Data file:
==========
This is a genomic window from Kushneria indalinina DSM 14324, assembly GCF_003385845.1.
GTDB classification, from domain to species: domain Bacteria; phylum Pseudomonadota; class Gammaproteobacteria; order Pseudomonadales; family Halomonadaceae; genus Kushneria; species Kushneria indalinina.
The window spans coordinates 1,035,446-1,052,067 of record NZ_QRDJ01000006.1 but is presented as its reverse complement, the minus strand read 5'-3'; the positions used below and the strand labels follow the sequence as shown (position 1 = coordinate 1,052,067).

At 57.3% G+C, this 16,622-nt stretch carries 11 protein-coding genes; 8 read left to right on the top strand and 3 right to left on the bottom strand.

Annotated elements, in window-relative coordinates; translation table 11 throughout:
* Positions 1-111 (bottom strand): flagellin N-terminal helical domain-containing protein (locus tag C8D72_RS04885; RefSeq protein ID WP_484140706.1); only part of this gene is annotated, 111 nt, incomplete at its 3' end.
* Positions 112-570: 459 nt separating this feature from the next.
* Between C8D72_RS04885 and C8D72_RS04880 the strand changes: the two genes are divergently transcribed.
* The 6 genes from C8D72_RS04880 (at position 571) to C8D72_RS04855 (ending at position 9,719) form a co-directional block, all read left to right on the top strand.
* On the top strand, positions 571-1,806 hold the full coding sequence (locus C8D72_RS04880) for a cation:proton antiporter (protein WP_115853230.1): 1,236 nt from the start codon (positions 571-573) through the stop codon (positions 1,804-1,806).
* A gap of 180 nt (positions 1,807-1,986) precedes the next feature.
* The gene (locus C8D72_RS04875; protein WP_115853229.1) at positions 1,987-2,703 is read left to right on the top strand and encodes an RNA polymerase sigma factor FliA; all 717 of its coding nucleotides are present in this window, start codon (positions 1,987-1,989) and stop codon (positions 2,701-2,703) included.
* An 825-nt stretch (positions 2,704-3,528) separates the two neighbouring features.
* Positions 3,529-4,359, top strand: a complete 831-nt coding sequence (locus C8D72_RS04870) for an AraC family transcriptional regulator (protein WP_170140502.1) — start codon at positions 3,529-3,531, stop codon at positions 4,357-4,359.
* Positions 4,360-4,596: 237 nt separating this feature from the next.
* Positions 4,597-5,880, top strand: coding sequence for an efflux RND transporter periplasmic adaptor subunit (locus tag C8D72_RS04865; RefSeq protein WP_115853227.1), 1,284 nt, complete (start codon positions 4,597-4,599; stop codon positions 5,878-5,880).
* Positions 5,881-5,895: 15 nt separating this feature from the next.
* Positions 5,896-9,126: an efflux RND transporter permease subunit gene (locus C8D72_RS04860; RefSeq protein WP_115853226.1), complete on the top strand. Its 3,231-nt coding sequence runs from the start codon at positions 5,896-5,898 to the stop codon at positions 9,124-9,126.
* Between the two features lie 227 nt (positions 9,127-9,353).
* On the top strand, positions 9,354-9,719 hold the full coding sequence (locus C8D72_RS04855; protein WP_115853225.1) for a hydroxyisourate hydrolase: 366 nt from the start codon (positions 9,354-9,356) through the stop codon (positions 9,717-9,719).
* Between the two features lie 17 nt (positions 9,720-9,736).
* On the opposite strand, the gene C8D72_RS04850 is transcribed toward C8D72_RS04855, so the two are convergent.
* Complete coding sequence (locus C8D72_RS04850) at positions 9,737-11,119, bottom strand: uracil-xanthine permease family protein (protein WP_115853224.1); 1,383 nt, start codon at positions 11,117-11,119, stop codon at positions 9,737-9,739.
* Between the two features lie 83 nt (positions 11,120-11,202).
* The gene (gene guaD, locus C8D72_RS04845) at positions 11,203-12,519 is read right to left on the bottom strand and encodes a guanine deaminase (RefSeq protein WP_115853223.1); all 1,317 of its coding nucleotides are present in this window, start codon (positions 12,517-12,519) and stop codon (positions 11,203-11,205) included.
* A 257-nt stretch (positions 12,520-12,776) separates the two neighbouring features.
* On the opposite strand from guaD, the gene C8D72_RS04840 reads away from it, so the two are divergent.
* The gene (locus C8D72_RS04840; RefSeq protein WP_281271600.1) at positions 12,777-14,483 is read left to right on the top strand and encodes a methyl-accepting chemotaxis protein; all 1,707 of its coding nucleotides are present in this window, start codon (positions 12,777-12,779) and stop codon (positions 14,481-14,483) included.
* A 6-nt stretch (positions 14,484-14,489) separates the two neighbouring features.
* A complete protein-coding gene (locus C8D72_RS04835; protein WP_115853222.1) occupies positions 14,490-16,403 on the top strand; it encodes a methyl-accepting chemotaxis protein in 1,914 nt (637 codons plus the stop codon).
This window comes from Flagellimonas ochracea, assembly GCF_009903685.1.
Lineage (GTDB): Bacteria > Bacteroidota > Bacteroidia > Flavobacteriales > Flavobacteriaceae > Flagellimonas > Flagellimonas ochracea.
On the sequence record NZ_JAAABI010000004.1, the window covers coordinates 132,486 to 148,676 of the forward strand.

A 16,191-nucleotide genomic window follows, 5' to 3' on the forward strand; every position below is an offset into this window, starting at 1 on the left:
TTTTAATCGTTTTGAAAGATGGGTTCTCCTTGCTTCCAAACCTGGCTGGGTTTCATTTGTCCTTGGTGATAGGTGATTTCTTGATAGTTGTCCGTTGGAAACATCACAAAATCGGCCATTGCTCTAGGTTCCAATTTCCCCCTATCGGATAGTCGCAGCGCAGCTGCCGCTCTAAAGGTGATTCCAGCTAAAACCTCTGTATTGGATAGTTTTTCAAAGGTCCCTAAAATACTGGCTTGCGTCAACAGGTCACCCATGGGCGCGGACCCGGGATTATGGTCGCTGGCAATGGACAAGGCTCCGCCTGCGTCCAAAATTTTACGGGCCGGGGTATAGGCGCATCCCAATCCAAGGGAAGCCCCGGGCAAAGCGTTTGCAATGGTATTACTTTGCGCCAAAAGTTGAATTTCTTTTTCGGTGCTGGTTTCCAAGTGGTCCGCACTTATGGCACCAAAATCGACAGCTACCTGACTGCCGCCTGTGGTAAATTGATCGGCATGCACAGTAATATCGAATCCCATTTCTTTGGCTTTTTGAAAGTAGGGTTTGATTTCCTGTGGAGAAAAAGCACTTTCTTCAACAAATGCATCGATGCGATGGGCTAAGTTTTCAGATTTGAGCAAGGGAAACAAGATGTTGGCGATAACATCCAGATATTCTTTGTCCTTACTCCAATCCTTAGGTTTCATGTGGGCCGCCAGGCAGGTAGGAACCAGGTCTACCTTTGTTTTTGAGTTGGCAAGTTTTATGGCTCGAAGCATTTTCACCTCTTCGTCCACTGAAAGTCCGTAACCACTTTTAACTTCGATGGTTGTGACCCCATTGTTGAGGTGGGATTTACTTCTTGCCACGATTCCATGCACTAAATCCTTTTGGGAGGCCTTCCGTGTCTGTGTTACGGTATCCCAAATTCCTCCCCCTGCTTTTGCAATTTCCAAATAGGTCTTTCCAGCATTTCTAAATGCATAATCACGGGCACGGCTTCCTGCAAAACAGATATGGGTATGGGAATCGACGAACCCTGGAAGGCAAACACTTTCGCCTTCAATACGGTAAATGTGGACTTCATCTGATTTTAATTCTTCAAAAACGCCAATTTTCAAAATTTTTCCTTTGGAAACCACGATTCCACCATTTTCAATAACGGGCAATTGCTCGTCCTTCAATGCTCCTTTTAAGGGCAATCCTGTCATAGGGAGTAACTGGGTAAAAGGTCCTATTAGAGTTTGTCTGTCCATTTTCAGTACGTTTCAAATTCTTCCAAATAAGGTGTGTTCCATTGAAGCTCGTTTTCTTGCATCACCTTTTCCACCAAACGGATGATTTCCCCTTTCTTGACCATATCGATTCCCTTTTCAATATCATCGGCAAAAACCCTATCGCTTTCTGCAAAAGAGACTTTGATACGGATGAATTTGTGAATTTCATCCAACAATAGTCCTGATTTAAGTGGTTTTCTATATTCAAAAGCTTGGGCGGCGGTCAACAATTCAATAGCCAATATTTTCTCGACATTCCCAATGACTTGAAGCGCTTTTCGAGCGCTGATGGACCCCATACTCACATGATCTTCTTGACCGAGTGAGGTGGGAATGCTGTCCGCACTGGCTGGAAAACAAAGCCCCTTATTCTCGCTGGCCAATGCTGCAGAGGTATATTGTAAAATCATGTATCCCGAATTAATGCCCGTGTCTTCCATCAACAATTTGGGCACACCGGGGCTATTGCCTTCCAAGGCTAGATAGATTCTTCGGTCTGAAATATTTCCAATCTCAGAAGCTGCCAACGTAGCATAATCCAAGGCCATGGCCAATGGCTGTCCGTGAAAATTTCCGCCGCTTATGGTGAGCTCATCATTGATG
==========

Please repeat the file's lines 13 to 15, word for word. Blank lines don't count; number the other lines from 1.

* An 825-nt stretch (positions 2,704-3,528) separates the two neighbouring features.
* Positions 3,529-4,359, top strand: a complete 831-nt coding sequence (locus C8D72_RS04870) for an AraC family transcriptional regulator (protein WP_170140502.1) — start codon at positions 3,529-3,531, stop codon at positions 4,357-4,359.
* Positions 4,360-4,596: 237 nt separating this feature from the next.